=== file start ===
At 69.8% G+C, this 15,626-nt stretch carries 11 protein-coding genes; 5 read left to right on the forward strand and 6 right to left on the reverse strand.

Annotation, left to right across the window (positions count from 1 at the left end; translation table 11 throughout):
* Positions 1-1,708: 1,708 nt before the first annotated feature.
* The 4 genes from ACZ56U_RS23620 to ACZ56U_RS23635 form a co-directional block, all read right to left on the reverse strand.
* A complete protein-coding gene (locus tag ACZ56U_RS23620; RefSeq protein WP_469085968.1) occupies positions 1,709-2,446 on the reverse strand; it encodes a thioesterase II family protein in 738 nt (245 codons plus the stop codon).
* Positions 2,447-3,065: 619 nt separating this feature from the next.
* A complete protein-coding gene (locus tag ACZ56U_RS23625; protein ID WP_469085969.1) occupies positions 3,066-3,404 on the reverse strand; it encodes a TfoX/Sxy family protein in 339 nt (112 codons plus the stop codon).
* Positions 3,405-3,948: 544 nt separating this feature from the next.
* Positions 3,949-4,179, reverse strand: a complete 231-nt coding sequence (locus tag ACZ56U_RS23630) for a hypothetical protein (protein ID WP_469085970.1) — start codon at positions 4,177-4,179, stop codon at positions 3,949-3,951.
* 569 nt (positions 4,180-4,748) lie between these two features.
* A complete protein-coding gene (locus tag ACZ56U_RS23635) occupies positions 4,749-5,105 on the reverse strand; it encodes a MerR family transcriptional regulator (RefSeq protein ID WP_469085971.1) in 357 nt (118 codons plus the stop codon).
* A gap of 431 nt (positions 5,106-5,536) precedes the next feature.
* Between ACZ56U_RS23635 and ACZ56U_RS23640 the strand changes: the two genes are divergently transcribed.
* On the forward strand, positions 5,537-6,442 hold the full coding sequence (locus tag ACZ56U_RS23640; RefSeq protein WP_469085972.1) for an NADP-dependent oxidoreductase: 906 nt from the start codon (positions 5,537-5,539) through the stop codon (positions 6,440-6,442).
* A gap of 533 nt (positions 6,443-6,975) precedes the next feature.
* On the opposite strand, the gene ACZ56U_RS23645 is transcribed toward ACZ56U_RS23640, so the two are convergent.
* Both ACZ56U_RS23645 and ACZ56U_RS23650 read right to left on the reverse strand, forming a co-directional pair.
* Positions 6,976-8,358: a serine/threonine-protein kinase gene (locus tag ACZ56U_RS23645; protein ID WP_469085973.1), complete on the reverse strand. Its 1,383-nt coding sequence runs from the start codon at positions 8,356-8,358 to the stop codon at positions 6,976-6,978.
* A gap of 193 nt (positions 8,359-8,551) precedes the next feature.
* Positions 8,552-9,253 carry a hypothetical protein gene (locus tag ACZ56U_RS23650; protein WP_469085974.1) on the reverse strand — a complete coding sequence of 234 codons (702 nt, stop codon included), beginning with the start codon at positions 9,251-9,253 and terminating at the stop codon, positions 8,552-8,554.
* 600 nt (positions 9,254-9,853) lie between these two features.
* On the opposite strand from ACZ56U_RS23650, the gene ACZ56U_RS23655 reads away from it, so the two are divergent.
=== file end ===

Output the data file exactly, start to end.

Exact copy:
At 69.8% G+C, this 15,626-nt stretch carries 11 protein-coding genes; 5 read left to right on the forward strand and 6 right to left on the reverse strand.

Annotation, left to right across the window (positions count from 1 at the left end; translation table 11 throughout):
* Positions 1-1,708: 1,708 nt before the first annotated feature.
* The 4 genes from ACZ56U_RS23620 to ACZ56U_RS23635 form a co-directional block, all read right to left on the reverse strand.
* A complete protein-coding gene (locus tag ACZ56U_RS23620; RefSeq protein WP_469085968.1) occupies positions 1,709-2,446 on the reverse strand; it encodes a thioesterase II family protein in 738 nt (245 codons plus the stop codon).
* Positions 2,447-3,065: 619 nt separating this feature from the next.
* A complete protein-coding gene (locus tag ACZ56U_RS23625; protein ID WP_469085969.1) occupies positions 3,066-3,404 on the reverse strand; it encodes a TfoX/Sxy family protein in 339 nt (112 codons plus the stop codon).
* Positions 3,405-3,948: 544 nt separating this feature from the next.
* Positions 3,949-4,179, reverse strand: a complete 231-nt coding sequence (locus tag ACZ56U_RS23630) for a hypothetical protein (protein ID WP_469085970.1) — start codon at positions 4,177-4,179, stop codon at positions 3,949-3,951.
* 569 nt (positions 4,180-4,748) lie between these two features.
* A complete protein-coding gene (locus tag ACZ56U_RS23635) occupies positions 4,749-5,105 on the reverse strand; it encodes a MerR family transcriptional regulator (RefSeq protein ID WP_469085971.1) in 357 nt (118 codons plus the stop codon).
* A gap of 431 nt (positions 5,106-5,536) precedes the next feature.
* Between ACZ56U_RS23635 and ACZ56U_RS23640 the strand changes: the two genes are divergently transcribed.
* On the forward strand, positions 5,537-6,442 hold the full coding sequence (locus tag ACZ56U_RS23640; RefSeq protein WP_469085972.1) for an NADP-dependent oxidoreductase: 906 nt from the start codon (positions 5,537-5,539) through the stop codon (positions 6,440-6,442).
* A gap of 533 nt (positions 6,443-6,975) precedes the next feature.
* On the opposite strand, the gene ACZ56U_RS23645 is transcribed toward ACZ56U_RS23640, so the two are convergent.
* Both ACZ56U_RS23645 and ACZ56U_RS23650 read right to left on the reverse strand, forming a co-directional pair.
* Positions 6,976-8,358: a serine/threonine-protein kinase gene (locus tag ACZ56U_RS23645; protein ID WP_469085973.1), complete on the reverse strand. Its 1,383-nt coding sequence runs from the start codon at positions 8,356-8,358 to the stop codon at positions 6,976-6,978.
* A gap of 193 nt (positions 8,359-8,551) precedes the next feature.
* Positions 8,552-9,253 carry a hypothetical protein gene (locus tag ACZ56U_RS23650; protein WP_469085974.1) on the reverse strand — a complete coding sequence of 234 codons (702 nt, stop codon included), beginning with the start codon at positions 9,251-9,253 and terminating at the stop codon, positions 8,552-8,554.
* 600 nt (positions 9,254-9,853) lie between these two features.
* On the opposite strand from ACZ56U_RS23650, the gene ACZ56U_RS23655 reads away from it, so the two are divergent.